There are many causes of sleep deprivation. The stresses of daily life may intrude upon our ability to sleep well, or perhaps we trade sleep for more work or play. We may have medical or mental-health conditions that disrupt our sleep, and be well aware that we are sleep-deprived.

The Atlantic article references a laundry list of issues associated with sleep deprivation.

Sleep deprivation has also been linked to an increase in mental illness, drug abuse among teenagers, and higher rates of violence and aggressionSchizophrenia-like symptoms may also start to develop, which is problematic in a population that already experiences a higher-than-average likelihood of suffering from the disease.

In Cleveland, the residents have been asking for shelter regulations that protect sleep issues.  They just passed a requirement that shelters make accommodations for those working second and third shift.  Who knows how long it will take to get these implemented and posted in the shelters?  Right now, shelters do very little to provide help to help those who work 4 to Midnight shift.  For example, until you can get a work bed at the main men's shelter you will be awakened at 6 a.m. to leave the shelter by 8 am no matter what time you get to the shelter at night.  Many nights the beds are filled by a guy working an early shift then stripped and reset for the guy coming off a second shift.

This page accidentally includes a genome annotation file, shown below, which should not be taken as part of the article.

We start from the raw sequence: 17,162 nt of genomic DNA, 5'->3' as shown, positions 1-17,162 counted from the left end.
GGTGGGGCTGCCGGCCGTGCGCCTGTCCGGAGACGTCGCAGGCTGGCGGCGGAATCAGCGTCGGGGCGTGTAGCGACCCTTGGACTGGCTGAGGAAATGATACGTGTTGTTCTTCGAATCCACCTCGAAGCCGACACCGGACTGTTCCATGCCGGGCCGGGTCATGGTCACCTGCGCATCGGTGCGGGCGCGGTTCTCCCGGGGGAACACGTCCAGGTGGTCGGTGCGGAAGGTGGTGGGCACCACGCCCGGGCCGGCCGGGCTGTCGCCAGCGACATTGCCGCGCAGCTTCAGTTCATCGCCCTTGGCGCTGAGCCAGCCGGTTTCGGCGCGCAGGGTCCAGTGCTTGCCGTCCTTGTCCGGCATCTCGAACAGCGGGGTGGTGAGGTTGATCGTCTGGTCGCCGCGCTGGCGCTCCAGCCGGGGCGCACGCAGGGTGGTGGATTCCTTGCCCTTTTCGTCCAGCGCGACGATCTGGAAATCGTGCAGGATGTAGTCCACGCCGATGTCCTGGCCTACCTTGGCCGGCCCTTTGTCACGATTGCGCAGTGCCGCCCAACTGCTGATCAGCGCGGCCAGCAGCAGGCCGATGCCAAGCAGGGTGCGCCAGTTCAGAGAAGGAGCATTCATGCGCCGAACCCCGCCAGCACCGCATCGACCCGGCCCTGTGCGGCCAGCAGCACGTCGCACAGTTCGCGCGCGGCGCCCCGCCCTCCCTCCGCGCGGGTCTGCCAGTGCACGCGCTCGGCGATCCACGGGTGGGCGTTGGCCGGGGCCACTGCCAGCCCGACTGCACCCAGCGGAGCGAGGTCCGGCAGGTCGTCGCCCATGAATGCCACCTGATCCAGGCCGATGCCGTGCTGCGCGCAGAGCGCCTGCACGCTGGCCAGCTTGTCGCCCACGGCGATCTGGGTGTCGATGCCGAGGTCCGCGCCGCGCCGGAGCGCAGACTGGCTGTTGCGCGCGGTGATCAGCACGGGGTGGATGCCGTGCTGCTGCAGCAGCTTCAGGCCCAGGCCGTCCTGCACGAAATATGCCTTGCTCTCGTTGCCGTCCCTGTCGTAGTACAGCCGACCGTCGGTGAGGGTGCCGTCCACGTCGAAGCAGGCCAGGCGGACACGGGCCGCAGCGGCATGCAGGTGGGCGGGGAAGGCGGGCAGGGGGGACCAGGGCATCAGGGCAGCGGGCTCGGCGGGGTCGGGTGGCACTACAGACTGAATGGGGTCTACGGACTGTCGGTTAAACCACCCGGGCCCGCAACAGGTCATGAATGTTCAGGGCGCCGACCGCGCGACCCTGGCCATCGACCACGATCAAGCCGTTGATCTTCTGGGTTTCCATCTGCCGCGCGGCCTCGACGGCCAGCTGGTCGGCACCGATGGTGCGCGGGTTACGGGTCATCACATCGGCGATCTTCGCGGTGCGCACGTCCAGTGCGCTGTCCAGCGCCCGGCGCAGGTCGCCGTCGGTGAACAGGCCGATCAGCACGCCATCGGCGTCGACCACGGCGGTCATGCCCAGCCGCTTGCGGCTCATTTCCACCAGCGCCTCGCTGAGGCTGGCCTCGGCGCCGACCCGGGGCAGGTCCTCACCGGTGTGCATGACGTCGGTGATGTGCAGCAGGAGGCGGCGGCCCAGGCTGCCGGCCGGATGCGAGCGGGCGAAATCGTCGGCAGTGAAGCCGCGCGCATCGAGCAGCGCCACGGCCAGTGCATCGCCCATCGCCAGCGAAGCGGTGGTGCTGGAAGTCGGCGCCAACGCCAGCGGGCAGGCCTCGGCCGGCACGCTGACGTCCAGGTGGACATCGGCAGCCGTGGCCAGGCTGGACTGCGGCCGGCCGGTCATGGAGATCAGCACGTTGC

The members of the Homeless Congress tried to get a tough bed rest policy passed by the County, but that was removed.  The residents of the shelter are concerned because some of the shelters are selective in which bed rest order from a doctor they will honor.  It is like they do not believe some doctors while they believe others.  These near minimum wage workers are superseding the decisions of legitimate doctors and often interfering with the healing process. 

I have done a number of protests of living outside and the most striking thing you realize is the inability to sleep when you stay outside.  Even for one to three days, your senses are supercharged with the sense of danger and being constantly on guard. The threat of having your shoes and other valuables makes it difficult to sleep in the shelters.  Try sleeping on all your valuables with your shoes on and "keeping one eye open,"  so that no one comes by and tries to lift your phone or wallet, and see how long you can stay awake the next day.  How long until you just snap from all the stress or are hospitalized from health issues that arise from a lack of sleep?  This is the life of a homeless person in Cleveland and most of the United States everyday.

Brian Davis

Posts reflect the opinion of those who sign the entry